Scientists at the US Lawrence Livermore National Laboratory created ultra-low density gold, silver and copper foams to give physicists better X-ray sources to employ in experiments at the National Ignition Facility.
This facility is a large laser-based inertial confinement fusion research device that uses lasers to heat and compress a small amount of hydrogen fuel with the goal of inducing nuclear fusion reactions.
“We are looking primarily at fundamental science questions that govern how to synthesize, assemble and shape metal nanowire-based aerogels,” said the project’s principal investigator, Michael Bagge-Hansen, in a media statement.
Bagge-Hansen explained that although the material is called foam, it is not made by foaming. Rather, it is a spaghetti-like web of randomly connected nanometer-sized wires, formed into the shape of a miniature marshmallow and containing the same or fewer number of atoms as air.
The National Ignition Facility’s mission is to achieve fusion ignition with high energy gain, and to support nuclear weapon maintenance and design
To conduct this experiment, the research group sought different ultra-low density metals that could be used as targets for laser-driven X-ray sources for experiments further probing the properties of various materials placed under the extreme conditions possible when the National Ignition Facility’s 192 high-powered lasers are directed inside the target chamber.
According to Tyler Fears -one of the scientists involved in the project- each element emits a characteristic set of X-rays when heated by lasers into a plasma. “Metal foams can mimic gas even though they are made from materials that are not gas at room temperature,” he said.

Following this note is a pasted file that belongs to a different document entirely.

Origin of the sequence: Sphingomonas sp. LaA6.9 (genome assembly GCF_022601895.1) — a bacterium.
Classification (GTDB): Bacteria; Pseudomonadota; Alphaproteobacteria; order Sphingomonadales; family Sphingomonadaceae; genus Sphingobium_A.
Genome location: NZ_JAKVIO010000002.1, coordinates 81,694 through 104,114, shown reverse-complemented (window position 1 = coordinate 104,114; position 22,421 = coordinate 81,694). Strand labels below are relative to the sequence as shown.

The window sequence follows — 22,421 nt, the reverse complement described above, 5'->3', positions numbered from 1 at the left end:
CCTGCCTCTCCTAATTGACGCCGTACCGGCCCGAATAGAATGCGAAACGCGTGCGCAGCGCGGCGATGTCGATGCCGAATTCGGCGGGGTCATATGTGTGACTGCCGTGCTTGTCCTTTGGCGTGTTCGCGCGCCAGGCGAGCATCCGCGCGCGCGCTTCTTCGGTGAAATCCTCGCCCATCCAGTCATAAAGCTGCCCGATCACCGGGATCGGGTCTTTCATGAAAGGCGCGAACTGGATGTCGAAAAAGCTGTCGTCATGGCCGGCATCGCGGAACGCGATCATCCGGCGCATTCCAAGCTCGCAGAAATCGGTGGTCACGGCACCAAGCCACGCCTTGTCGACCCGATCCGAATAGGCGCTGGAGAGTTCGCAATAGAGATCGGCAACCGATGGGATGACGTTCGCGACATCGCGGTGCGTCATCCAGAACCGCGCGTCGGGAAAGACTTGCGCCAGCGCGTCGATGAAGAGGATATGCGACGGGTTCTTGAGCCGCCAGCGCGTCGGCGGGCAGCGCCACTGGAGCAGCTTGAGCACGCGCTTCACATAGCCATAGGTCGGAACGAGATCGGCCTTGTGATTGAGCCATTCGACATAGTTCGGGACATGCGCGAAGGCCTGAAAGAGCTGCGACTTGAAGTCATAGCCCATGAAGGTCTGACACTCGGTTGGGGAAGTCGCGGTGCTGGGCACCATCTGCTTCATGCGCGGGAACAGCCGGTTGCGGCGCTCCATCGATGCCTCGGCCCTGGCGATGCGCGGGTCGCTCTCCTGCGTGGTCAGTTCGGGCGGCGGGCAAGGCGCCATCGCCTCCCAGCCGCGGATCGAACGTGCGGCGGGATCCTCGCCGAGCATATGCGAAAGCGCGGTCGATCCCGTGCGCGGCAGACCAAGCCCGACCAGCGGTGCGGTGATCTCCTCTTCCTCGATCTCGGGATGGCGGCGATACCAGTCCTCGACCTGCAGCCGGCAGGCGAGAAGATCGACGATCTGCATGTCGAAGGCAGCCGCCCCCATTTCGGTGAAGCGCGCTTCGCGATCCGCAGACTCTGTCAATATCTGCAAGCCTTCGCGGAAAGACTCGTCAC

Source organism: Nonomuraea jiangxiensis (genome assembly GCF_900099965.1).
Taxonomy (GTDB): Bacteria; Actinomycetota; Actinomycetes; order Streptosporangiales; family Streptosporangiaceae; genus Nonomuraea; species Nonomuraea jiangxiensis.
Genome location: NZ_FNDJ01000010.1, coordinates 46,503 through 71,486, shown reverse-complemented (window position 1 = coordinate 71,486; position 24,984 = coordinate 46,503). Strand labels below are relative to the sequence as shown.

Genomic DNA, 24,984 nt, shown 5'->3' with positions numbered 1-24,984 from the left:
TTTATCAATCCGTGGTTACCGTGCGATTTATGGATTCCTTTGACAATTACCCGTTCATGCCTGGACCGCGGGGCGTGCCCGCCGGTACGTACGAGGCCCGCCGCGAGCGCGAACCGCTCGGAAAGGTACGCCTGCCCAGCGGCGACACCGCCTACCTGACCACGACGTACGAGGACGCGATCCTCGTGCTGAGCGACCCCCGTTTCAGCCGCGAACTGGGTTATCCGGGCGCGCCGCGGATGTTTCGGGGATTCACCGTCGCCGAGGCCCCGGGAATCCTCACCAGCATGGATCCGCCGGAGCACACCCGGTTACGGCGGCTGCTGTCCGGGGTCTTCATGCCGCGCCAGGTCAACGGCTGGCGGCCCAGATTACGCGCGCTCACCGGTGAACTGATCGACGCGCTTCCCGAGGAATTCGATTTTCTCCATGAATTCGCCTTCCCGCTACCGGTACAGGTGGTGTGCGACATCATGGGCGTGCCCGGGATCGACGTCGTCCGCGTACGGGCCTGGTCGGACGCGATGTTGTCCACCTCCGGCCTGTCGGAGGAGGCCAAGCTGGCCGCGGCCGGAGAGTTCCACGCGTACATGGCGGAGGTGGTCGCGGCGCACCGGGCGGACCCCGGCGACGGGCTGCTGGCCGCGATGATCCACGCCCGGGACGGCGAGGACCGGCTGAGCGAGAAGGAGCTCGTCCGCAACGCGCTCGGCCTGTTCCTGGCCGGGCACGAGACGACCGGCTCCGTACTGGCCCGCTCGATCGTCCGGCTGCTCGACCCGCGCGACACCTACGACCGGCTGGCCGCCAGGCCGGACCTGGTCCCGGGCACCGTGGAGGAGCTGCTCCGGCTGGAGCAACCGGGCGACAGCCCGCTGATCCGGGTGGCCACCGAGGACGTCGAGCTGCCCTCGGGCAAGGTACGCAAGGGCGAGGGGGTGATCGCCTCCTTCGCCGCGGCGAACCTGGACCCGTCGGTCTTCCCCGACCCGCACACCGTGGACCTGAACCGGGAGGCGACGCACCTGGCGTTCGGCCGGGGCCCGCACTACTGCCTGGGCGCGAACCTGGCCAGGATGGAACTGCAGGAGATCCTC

To create the foams, the team freezes the nanowire inside a shape-creating mold typically filled with a water-glycerol mix. When it hardens, the nanowire looks like a mesh of frozen spaghetti.
The material is then removed from the mold and the frozen water is extracted by replacing it with the solvent acetone, which is then dissolved in a supercritical drying process using liquid carbon dioxide, leaving only the metal and air. “Supercritical drying ensures the liquid transforms into a gas phase without creating a meniscus that could damage the fragile ultra-low density metal foam structure,” Fears said.
Using this process, the experts have produced copper and silver foam, and silver has performed well at the National Ignition Facility.
When it comes to gold foams, Fears said they still tend to fall off the mounts that hold them in front of the lasers. “That’s the challenge we’re trying to overcome now,” he said.